But what of those who are taught differing ideas of what or who God is? Your comment indicates that the idea of God as represented from a Mormon perspective is the only concept of God. If a Jew is raised without the concept of Christ as Savior, and “god” never tells him or her otherwise, then is the god revealed through that child’s parents’ Judaism really God revealing himself to the child? Or if a child is raised Muslim, and is taught of Allah, is that still God revealing Himself?

    I just don’t think its that easy to separate religious affiliation from theism when it comes to faith, particularly when we consider that many religions teach their God is the only God and that all should understand His attributes from their perspective.

  71. Jen (#70)- As a child did you believe in God? and if so, what changed your mind as an adult? Can you honestly say that you have always not believed in God?

    I would argue that the faith of a child in God and that of an adult are entirely different things. That child also believed in Santa Claus or the Easter Bunny or that Bugs Bunny was a real person.

  72. No, of course not. But I also used to believe in Santa Clause, and that doesn’t make him any more real. There are many things I believed that my parents or other authority figures told me, that have turned out to be either non-existent, or fundamentally different from what was presented to me. I’m not sure what the variable is in the example you gave. Perhaps it has to do with what each person is already bringing to the table, through natural temperment and/or based on people’s life experiences.

  73. Madam Curie- #71

    I already thought about this and I believe that what we are given in life is what we are accountable for in relation to knowledge or lack thereof concerning God. I take accountability for what I have been taught and approach God with that belief system. God cannot expect anything more from His children but their best with what He has given them. So, when I refer to my concept of God, it is the same one that all of us here at Mormon Matters have been exposed to and taught so that is my reference point. My responsibility lies within what I am given and I leave the rest to God.

    I think it is a stretch to compare belief in God to Santa Claus. God is someone that many of us were taught of daily and we prayed to Him in reverence daily as well. We learned about talking to Him about our problems and that through the Savior we can return to live with our Father in Heaven. I was taught that Santa, on the other hand, comes out once a year after fattening up to bring us gifts to celebrate the birth of the Savior. I don’t remember ever being taught to pray to him or being taught that he was anything more than that and it certainly wasn’t someone I thought of on a daily basis.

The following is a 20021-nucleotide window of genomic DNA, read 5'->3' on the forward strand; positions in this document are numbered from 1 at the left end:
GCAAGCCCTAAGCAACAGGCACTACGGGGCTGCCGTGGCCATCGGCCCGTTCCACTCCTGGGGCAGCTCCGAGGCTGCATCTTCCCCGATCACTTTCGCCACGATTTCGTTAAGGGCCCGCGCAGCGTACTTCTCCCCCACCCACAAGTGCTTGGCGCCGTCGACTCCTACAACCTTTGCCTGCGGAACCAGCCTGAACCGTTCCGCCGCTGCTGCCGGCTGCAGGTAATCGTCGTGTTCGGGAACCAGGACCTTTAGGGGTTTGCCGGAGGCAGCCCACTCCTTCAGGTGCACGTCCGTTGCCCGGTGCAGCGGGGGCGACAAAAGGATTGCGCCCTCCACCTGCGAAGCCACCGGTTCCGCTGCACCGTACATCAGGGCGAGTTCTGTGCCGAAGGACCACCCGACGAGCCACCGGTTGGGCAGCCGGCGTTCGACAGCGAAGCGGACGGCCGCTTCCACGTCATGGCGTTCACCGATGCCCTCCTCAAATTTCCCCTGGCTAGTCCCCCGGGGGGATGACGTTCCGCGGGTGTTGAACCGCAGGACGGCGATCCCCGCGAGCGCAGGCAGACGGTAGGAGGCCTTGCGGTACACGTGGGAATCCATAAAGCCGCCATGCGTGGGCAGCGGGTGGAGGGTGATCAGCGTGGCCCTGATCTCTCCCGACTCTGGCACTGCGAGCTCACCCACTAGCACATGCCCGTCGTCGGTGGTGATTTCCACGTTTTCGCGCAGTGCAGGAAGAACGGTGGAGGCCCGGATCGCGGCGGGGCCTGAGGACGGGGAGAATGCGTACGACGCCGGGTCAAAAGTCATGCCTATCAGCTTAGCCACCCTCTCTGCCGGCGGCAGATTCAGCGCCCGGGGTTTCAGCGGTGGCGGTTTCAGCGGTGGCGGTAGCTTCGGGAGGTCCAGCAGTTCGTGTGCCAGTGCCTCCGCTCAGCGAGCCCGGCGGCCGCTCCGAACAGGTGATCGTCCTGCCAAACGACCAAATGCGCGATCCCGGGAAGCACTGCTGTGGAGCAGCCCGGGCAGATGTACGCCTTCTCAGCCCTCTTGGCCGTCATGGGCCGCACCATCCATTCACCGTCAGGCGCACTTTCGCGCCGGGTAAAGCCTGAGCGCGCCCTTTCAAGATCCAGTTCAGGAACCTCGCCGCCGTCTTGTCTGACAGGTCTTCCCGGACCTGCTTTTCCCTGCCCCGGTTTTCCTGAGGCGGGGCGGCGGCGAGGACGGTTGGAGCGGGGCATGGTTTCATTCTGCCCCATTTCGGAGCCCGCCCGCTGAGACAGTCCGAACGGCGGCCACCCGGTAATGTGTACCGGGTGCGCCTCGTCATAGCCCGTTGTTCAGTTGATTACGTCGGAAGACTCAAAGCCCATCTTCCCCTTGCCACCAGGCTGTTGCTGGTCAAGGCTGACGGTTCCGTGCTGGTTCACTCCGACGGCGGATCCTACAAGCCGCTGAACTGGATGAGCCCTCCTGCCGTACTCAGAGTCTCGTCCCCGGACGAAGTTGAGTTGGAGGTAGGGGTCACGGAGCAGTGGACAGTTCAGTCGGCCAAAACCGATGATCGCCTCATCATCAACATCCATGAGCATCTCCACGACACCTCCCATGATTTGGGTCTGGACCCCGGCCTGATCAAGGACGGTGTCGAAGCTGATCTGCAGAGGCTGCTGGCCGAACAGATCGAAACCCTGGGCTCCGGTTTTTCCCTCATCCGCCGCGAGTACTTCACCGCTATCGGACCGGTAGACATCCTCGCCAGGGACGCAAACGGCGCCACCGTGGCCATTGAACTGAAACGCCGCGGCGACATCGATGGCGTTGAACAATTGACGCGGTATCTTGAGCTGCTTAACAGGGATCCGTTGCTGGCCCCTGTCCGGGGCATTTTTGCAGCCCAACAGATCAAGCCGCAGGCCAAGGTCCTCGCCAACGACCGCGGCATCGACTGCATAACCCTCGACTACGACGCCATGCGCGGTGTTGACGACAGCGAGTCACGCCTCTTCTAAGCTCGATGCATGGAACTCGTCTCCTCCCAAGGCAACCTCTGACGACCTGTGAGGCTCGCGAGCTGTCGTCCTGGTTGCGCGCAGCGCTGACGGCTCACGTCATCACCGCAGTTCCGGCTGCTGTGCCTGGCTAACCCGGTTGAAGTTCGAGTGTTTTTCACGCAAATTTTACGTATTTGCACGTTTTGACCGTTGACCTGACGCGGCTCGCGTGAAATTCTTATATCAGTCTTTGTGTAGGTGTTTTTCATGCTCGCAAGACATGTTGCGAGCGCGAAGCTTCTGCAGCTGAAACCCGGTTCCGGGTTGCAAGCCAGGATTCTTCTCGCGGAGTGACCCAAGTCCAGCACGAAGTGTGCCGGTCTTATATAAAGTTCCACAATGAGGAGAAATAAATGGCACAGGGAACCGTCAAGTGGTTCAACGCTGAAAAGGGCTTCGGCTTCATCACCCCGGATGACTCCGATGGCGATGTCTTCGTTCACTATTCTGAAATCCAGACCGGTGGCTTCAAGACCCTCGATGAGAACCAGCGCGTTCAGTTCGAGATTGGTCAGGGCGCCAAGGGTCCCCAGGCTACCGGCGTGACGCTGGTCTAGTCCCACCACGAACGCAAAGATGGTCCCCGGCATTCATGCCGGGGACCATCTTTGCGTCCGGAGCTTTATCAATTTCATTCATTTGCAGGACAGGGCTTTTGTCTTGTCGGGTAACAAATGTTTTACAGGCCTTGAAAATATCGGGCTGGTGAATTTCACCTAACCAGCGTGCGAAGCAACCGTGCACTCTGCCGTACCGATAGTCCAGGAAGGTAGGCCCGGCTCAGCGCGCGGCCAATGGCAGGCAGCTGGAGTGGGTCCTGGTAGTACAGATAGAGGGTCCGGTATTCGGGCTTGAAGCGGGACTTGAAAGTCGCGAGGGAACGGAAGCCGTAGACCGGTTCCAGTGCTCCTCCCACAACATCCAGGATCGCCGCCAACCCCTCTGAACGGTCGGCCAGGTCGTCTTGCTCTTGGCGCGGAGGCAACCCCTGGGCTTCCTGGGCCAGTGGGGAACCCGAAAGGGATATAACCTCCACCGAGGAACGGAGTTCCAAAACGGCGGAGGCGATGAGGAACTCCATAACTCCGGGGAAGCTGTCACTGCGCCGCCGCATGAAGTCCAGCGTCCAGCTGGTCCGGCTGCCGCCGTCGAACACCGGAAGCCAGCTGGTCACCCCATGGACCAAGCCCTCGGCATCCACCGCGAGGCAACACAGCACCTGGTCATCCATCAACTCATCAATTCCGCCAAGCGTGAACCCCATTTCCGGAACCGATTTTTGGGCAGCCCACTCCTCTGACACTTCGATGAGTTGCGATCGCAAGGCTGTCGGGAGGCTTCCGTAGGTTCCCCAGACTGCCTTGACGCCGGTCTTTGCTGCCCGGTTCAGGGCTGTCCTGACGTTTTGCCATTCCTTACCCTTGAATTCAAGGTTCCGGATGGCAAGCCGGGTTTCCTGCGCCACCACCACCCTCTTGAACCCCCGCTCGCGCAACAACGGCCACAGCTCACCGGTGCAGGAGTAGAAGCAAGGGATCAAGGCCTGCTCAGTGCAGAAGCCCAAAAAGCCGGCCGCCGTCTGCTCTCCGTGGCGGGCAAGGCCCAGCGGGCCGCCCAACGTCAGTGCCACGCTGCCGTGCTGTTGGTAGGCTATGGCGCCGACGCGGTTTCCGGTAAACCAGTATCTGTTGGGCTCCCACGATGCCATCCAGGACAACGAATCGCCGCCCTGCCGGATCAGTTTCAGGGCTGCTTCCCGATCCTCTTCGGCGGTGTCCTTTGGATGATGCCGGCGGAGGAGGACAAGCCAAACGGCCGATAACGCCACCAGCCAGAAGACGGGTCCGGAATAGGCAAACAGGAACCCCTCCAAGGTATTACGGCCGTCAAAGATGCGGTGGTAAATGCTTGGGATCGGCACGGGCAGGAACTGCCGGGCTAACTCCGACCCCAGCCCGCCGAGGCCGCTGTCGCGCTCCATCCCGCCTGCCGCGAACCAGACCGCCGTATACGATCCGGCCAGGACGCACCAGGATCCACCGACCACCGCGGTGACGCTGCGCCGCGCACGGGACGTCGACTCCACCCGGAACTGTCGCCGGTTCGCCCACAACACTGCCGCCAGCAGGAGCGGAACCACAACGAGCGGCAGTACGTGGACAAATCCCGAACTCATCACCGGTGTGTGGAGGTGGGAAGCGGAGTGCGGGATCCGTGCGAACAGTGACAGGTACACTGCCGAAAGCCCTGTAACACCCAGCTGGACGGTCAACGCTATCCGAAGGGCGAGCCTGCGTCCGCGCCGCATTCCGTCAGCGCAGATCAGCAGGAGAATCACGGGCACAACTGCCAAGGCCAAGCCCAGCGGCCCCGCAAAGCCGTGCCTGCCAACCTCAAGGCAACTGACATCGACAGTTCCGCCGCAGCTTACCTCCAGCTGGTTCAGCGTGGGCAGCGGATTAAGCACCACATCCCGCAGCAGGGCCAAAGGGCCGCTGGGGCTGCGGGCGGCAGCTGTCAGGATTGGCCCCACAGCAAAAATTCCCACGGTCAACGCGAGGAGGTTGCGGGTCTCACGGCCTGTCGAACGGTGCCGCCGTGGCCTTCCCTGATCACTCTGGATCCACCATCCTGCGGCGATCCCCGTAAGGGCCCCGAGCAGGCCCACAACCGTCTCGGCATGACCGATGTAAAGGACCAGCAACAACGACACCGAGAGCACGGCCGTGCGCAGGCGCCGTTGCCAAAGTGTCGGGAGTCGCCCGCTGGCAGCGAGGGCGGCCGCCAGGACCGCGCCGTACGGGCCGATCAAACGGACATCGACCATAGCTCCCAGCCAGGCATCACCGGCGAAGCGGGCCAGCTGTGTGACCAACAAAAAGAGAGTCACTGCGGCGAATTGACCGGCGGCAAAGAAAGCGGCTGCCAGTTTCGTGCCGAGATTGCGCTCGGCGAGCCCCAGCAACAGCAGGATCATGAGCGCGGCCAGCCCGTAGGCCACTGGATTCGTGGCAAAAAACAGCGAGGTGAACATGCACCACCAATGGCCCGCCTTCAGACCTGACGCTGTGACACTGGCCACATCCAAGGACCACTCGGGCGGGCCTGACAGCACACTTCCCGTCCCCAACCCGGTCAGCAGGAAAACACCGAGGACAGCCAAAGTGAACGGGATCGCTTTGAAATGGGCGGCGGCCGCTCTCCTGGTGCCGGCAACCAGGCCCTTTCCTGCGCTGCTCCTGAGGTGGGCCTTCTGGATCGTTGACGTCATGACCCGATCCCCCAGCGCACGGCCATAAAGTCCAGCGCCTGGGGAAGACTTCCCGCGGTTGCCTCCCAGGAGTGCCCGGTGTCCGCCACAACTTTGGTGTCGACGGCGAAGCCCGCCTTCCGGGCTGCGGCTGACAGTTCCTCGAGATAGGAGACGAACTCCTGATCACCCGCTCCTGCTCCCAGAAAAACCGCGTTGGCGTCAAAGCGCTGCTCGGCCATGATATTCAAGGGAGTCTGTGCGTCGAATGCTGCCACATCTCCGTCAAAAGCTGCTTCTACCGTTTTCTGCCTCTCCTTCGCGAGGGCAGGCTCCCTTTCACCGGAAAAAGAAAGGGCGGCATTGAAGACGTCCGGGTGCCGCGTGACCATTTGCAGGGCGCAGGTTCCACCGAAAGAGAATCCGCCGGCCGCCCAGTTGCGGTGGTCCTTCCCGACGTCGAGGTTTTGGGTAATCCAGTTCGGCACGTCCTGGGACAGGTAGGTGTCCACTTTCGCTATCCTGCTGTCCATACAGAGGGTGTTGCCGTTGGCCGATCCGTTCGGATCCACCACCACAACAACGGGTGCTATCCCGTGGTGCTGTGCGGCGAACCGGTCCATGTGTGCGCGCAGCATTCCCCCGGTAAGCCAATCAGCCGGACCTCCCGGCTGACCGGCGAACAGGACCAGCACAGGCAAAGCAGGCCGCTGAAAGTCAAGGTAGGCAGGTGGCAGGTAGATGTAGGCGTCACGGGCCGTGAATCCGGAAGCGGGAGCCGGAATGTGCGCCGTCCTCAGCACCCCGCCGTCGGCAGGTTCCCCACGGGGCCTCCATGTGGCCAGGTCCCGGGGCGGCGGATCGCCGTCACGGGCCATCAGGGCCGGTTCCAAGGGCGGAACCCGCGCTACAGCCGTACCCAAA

74. brjones-

    “There are many things I believed that my parents or other authority figures told me, that have turned out to be either non-existent, or fundamentally different from what was presented to me.”

    I’m just curious, besides belief in Santa and God, what else are you referring to?

  75. brjones-

    My computer is having issues because it is installing updates. I wrote this earlier and it wouldn’t submit so I am submitting it now.

    This is one thing I am trying to teach my children. They are being given so much that they have to be careful not to take it for granted. There are people that join the church as adults that would have treasured knowing that God is their Father and that they are a child of God as a child or youth. Those of us who have been handed all this knowledge on a silver platter sometimes feel we need God to make Himself known to us in a way that is undeniable or else we won’t believe, yet we have been surrounded by His teachings our entire life. My point is that I think we can easily talk ourselves into a state of disbelief because we take for granted all the knowledge we have and expect grander things, when God is giving us more than we can possibly imagine already

  76. Jen (#75)- I’m just curious, besides belief in Santa and God, what else are you referring to? and #74 I think it is a stretch to compare belief in God to Santa Claus. God is someone that many of us were taught of daily and we prayed to Him in reverence daily as well. We learned about talking to Him about our problems and that through the Savior we can return to live with our Father in Heaven. I was taught that Santa, on the other hand, comes out once a year after fattening up to bring us gifts to celebrate the birth of the Savior. I don’t remember ever being taught to pray to him or being taught that he was anything more than that and it certainly wasn’t someone I thought of on a daily basis.

    I was raised Roman Catholic, and was taught to pray to St. Anthony whenever something went missing and to believe that he would help me find it. I prayed to him multiple times a day.

    I was taught to place a statue of Mary in my window to keep the rain away.